It’s new poem day—the day where I submit a new poem to PoetryNook.com. My poem is called Carts Full of Air (rensaku) and you can read it (and enter yourself!) here.
This week most of the contest poets are thinking about this new world we live in that’s populated by pandemics and empty stores. I’m no different. I’m playing with a new poetry form called a rensaku and I used it as a home for my shopping experiences from yesterday and today.
I’ve actually been writing rensaku for awhile, but I called them chained haiku. My Romeo and Juliet haiku story (Jewel) from a few years ago was just a rensaku. Another form I’ve been playing with are haiku that all share the same theme and it’s called gunsaku. I think my recent WiHM11 haiku from February fits that classification. Here’s some definitions I found:
rensaku – REIN-SAH-COO (J: linked work) A sequence of haiku or tanka in which the individual stanzas do not function independently. … rensaku – RAY’N-SAH-COO (J: linked work) A sequence of haiku or tanka wherein each stanza is dependent upon the previous one for meaning.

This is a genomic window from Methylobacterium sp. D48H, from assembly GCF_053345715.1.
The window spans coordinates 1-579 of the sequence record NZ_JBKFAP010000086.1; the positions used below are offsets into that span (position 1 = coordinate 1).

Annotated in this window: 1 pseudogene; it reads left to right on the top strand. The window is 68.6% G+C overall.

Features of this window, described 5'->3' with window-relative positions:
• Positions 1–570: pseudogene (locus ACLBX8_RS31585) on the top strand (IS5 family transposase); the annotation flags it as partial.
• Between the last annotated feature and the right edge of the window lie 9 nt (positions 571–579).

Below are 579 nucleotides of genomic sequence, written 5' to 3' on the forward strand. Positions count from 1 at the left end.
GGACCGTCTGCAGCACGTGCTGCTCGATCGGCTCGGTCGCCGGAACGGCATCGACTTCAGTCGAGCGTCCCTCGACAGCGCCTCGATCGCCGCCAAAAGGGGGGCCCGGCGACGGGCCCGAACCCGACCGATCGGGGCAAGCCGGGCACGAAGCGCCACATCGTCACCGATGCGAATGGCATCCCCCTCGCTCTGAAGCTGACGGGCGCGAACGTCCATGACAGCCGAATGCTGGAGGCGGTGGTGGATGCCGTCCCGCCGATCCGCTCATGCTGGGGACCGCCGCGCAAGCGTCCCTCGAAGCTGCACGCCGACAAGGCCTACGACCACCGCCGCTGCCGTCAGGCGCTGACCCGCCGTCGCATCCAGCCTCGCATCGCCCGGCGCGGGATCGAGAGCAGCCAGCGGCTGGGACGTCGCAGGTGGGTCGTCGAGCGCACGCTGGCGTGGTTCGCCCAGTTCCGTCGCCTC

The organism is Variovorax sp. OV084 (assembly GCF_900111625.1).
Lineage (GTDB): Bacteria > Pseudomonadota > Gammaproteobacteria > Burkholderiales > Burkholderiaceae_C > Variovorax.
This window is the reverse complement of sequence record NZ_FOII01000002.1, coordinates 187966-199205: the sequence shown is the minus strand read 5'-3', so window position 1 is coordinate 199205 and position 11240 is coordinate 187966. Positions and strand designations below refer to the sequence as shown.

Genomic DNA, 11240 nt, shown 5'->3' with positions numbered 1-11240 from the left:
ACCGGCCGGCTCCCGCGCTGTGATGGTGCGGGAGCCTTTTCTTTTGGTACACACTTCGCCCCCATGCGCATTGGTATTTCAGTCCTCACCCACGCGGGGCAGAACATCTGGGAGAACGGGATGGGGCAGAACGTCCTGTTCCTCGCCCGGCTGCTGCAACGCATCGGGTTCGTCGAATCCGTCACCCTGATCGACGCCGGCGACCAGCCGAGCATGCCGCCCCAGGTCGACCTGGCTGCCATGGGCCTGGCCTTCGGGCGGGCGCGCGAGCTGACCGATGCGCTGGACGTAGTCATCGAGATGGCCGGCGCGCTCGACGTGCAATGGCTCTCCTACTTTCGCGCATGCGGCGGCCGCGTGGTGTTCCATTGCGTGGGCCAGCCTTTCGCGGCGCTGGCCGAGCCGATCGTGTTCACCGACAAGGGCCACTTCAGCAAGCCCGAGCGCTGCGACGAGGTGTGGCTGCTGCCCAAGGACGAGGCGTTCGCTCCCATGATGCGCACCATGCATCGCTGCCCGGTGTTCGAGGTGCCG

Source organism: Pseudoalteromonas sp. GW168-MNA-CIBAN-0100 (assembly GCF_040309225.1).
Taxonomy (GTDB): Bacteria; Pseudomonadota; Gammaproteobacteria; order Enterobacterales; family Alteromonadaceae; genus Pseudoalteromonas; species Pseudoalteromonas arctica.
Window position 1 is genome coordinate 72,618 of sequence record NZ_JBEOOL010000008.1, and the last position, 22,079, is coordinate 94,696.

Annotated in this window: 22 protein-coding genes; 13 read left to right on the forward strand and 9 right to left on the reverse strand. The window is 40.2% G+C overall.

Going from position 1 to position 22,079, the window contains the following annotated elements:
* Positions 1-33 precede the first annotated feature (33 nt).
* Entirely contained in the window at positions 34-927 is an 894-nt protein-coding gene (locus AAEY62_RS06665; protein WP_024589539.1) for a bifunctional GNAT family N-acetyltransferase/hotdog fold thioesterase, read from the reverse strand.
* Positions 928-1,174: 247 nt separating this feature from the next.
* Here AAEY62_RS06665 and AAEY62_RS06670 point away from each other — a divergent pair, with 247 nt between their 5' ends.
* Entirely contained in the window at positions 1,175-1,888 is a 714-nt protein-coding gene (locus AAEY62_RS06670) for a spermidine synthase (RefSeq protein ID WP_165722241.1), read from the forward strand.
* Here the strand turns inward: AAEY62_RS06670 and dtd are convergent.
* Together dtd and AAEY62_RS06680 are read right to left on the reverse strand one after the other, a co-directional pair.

gunsaku (GOO’N-SAH-KOO) – group work- A group of poems on one subject which represents various viewpoints while each part can be read as a complete whole. In spite of the name, it can be done by one person.
I’ve talked about PoetryNook.com a few times on here. It’s a weekly poetry contest that’s free to enter but pays cash prizes. Even better, they nominate six poems a year for the coveted Pushcart Prize. You can enter previously published work as well.
Seem too good to be true? This is no joke—I’ve submitted 39 weeks in a row, received two firsts ($50), two honorable mentions ($25) and a Pushcart nomination. I have a reminder set in my Google calendar to submit something every Monday… and I’ve decided to share that reminder here.